Sri Lanka to reimpose selective virus lockdown


The island nation on Tuesday (26) lifted a shutdown on the capital and a neighbouring district, two weeks after easing it in other parts of the nation (Photo: EZEQUIEL BECERRA/AFP via Getty Images).
The island nation on Tuesday (26) lifted a shutdown on the capital and a neighbouring district, two weeks after easing it in other parts of the nation (Photo: EZEQUIEL BECERRA/AFP via Getty Images).

SRI LANKA will reimpose selective lockdown restrictions from Sunday (31) to restrict large gatherings after recording its biggest daily surge in coronavirus infections most found in citizens repatriated last week from Kuwait.

The island nation on Tuesday (26) lifted a shutdown on the capital and a neighbouring district, two weeks after easing it in other parts of the nation.

But after more than 250 returnees from Kuwait were found to be infected with coronavirus, authorities decided to impose lockdowns on days when crowds were likely to form  including the planned funeral of a popular minister.

The health ministry said that out of 460 Sri Lankans who returned from Kuwait this week, some 252 had tested positive for coronavirus.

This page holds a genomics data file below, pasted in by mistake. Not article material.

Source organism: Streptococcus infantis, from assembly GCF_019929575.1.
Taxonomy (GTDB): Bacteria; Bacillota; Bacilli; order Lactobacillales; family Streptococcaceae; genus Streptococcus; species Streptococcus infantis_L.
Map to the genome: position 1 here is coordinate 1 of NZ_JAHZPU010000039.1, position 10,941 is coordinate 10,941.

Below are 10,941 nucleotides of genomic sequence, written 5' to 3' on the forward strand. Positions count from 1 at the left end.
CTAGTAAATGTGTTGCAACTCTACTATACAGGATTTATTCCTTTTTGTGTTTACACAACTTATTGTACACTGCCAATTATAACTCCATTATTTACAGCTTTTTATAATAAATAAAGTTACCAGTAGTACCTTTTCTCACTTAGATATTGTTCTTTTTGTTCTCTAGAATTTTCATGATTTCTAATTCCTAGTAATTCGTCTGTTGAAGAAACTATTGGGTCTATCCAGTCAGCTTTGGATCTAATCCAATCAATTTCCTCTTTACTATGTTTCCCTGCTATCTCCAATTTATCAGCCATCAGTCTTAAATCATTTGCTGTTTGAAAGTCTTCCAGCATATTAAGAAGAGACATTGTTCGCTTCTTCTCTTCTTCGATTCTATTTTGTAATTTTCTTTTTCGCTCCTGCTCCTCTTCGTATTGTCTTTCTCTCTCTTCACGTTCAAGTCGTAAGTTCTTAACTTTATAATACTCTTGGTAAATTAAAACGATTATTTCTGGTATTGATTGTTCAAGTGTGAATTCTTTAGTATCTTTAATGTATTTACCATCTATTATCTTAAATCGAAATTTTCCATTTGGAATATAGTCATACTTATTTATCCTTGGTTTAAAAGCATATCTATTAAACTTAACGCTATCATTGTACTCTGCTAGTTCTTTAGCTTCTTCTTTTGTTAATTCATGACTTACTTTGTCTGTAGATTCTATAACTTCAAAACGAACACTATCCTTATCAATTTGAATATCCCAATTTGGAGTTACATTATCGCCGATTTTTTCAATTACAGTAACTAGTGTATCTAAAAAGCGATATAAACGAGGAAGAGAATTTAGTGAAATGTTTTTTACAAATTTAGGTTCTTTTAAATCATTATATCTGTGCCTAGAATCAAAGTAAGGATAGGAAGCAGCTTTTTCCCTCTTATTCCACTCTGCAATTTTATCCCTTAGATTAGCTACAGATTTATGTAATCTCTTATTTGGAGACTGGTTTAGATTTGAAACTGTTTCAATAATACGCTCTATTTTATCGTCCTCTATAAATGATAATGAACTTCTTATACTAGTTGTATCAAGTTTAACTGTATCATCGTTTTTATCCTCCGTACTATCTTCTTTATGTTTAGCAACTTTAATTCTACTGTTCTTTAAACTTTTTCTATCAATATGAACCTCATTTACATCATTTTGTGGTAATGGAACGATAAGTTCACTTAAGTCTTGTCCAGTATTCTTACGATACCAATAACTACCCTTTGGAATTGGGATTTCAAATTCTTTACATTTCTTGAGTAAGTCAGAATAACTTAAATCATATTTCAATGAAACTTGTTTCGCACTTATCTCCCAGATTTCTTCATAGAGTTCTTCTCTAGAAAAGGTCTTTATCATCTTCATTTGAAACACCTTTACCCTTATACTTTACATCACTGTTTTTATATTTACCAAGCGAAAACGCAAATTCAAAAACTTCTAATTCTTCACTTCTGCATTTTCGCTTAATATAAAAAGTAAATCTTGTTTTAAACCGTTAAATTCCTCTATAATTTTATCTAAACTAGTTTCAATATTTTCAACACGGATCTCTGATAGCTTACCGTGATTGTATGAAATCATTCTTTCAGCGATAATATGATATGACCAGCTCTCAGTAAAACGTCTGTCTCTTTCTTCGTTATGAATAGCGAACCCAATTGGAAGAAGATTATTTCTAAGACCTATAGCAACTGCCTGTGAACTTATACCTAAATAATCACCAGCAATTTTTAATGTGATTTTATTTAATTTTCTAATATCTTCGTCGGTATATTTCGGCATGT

All the returnees were being held in quarantine.

Officials said the lockdown will apply on Sunday, the day of the funeral of tea plantation trade union leader and government minister Arumugam Thondaman, who died Tuesday.

Tens of thousands of mourners from his Ceylon Workers Congress party had been expected to attend.

It will then be lifted until Thursday, when it will be imposed again for two days to coincide with a Buddhist holiday.

Under lockdown restrictions, no-one is allowed to leave home unless they are involved in essential services.

Officials said new cases of coronavirus were also found at a navy camp outside Colombo.

Some 771 sailors and their immediate family members have so far tested positive from the facility, out of a nationwide total of 1,469 cases.

Ten people have died from the virus, including a woman who returned from Kuwait last week.

Officials said they were scaling back repatriations in order not to overwhelm facilities.

“It is not easy to increase quarantine capacity overnight,” government spokesman Bandula Gunawardana told reporters.

“We are also building hospital capacity to bring back more Sri Lankans who are stranded abroad.”

Some 41,000 of around 1.5 million Sri Lankans employed abroad have registered with authorities asking to return home.

(AFP)